Five myths about fixed-term employment contracts

When used correctly, fixed-term employment contracts are an effective tool for matching staffing levels with the needs of the business. However, there are some surprising myths about fixed-term employment contracts that can lead even seasoned HR professionals into difficulties.

Make sure this doesn’t happen to you by reading our myth-busting guide to fixed-term employment contracts.

First, let’s cover the basics

A fixed-term employment contract is an employment contract that ends on a specified date or on completion of a particular task/project.

They are used for a variety of reasons, including:

  • to provide cover for a permanent employee who is on maternity or shared parental leave or who is taking a sabbatical;
  • to ensure adequate temporary staff to cope with seasonal increases in demand, without the reliability issues associated with using casual workers; and
  • to ensure sufficient staffing to see a specific project through to completion.

Now let’s tackle the myths

1. It’s cheaper to hire fixed-term employees because there’s no need to give them the same pay and benefits as permanent employees.

Under the Fixed-term Employees (Prevention of Less Favourable Treatment) Regulations 2002, employers must not treat employees on a fixed-term contract less favourably than permanent employees that do the same or a broadly similar job.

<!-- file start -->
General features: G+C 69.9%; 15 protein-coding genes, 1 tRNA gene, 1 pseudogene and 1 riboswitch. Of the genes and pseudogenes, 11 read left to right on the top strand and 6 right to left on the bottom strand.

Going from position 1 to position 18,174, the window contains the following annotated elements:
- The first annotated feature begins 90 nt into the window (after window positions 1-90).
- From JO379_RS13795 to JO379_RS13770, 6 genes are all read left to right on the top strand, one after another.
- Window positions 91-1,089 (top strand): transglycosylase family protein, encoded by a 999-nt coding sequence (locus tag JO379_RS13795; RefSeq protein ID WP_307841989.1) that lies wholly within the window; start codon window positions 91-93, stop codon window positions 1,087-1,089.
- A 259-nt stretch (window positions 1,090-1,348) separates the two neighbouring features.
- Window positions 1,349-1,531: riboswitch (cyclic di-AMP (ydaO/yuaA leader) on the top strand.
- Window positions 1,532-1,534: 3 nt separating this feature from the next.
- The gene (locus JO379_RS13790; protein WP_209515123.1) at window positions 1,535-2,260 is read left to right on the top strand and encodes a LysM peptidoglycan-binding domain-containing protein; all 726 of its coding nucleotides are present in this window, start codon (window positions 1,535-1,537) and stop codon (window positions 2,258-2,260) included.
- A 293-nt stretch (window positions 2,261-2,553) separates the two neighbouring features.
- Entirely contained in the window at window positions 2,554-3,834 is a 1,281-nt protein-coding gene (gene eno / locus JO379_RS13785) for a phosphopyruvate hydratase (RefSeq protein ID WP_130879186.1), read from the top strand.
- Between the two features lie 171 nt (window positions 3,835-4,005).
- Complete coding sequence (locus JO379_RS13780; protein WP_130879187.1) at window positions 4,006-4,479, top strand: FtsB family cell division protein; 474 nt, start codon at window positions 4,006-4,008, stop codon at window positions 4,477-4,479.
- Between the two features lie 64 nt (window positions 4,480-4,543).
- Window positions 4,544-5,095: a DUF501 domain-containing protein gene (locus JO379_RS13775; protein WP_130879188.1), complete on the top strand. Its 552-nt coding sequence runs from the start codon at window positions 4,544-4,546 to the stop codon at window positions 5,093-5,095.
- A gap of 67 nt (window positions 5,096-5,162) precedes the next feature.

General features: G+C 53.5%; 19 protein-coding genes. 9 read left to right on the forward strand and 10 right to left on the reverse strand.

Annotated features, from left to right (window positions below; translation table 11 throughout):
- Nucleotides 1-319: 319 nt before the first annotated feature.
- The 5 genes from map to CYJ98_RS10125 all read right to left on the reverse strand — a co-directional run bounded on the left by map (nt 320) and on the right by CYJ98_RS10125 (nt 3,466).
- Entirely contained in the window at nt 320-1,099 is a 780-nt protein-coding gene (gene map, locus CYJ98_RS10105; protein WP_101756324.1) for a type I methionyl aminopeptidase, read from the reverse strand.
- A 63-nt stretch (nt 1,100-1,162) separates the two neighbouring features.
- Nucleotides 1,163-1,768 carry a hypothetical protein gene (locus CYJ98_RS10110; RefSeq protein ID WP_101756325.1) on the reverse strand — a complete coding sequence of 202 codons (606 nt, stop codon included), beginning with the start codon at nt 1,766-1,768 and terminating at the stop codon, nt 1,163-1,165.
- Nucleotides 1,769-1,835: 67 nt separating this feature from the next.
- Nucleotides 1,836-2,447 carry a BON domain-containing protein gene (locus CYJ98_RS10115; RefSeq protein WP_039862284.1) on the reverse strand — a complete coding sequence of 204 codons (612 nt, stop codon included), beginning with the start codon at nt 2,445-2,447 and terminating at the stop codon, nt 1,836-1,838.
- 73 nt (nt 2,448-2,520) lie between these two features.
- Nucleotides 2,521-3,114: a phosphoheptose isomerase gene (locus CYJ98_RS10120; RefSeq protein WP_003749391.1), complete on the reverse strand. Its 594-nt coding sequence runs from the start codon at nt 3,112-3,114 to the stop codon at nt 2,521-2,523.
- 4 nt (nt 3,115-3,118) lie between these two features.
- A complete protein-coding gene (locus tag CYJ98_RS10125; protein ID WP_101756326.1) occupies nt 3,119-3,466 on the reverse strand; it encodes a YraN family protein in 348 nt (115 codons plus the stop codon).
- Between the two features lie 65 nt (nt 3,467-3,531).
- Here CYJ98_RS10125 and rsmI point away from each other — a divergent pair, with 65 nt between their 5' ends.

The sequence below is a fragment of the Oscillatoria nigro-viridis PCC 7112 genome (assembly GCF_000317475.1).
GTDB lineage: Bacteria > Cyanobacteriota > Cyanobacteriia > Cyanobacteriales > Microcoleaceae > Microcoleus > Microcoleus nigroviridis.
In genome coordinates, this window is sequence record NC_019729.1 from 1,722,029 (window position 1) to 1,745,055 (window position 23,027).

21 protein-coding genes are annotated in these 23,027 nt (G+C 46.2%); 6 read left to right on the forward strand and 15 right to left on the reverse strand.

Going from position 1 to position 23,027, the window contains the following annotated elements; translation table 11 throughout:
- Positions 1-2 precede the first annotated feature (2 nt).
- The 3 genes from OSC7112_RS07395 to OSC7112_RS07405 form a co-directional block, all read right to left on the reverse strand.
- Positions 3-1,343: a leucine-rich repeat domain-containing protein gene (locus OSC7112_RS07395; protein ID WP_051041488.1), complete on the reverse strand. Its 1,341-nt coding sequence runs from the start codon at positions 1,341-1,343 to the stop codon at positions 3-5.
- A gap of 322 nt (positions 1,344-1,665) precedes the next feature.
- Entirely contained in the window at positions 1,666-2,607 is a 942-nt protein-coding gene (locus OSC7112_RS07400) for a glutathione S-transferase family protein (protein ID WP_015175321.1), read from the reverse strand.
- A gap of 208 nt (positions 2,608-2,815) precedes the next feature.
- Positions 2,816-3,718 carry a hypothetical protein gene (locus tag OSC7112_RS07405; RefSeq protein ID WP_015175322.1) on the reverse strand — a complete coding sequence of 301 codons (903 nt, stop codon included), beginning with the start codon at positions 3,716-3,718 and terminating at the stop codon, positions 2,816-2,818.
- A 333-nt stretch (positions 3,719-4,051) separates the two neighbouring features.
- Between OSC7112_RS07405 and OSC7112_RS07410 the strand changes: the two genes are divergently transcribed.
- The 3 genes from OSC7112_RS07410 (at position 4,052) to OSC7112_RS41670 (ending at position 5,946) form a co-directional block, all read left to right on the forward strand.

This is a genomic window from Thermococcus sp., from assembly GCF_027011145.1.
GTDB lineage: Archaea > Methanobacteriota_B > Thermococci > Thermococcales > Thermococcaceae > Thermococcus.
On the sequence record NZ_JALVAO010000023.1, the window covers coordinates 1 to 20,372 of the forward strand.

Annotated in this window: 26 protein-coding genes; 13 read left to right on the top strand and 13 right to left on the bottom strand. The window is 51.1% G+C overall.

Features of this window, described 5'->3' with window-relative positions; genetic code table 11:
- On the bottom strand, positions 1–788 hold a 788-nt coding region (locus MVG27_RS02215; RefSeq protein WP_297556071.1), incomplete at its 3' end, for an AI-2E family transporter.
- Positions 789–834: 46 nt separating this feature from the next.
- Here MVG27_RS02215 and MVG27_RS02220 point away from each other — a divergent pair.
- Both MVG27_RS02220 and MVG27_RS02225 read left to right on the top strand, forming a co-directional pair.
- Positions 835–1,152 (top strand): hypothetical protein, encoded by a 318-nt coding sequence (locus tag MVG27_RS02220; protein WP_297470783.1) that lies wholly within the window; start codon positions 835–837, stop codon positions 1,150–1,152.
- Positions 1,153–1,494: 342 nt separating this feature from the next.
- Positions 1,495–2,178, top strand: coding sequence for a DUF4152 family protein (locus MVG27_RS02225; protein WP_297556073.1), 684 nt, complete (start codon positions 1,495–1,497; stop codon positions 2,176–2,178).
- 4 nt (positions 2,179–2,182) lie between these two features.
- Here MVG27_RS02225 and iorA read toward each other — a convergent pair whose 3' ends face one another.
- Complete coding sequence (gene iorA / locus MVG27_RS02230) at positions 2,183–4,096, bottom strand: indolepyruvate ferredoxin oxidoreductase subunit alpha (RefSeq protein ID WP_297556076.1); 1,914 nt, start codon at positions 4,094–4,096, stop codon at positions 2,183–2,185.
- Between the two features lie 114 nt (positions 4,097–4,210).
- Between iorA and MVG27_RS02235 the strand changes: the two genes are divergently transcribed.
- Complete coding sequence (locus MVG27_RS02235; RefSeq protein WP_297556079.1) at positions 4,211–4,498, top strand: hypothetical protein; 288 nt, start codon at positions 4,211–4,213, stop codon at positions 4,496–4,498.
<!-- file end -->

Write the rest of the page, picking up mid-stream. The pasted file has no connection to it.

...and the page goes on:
This means employers have to provide fixed-term employees with the same pay and benefits as permanent staff. Therefore, it would be unlawful for employers to exclude fixed-term employees from benefits such as pensions (now also covered by the rules on auto-enrolment), insured benefits such as private medical and income protection and other benefits such as subsidised gym membership.

The restriction on less favourable treatment of fixed-term employees goes far beyond parity of pay and benefits. Any form of less favourable treatment is potentially unlawful – for example, not offering fixed-term employees the same career development opportunities offered to permanent employees (such as regular appraisals, training and access to promotion opportunities). 

The only circumstance in which fixed-term employees can be treated less favourably than permanent employees is if it can be objectively justified. 

2. If there is a notice provision in the contract then it’s not a fixed-term employment contract.

Although a fixed-term contract will end without the need for notice on the date or event specified in the contract, it is not uncommon for employers to include a provision allowing for early termination on notice. For example, it is possible to have a 12-month fixed-term contract that can be terminated at any time after the first six months on 4 weeks’ notice. An employee working under such a contract would still enjoy the benefits of the Fixed Term Workers Regulations.

It will often be advisable for an employer to include a notice provision in a fixed-term contract. In the absence of such a clause, unless there are grounds for summary dismissal, if the employer wishes to end the contract early it will have to pay the employee out for the remainder of the fixed-term, which could be very expensive.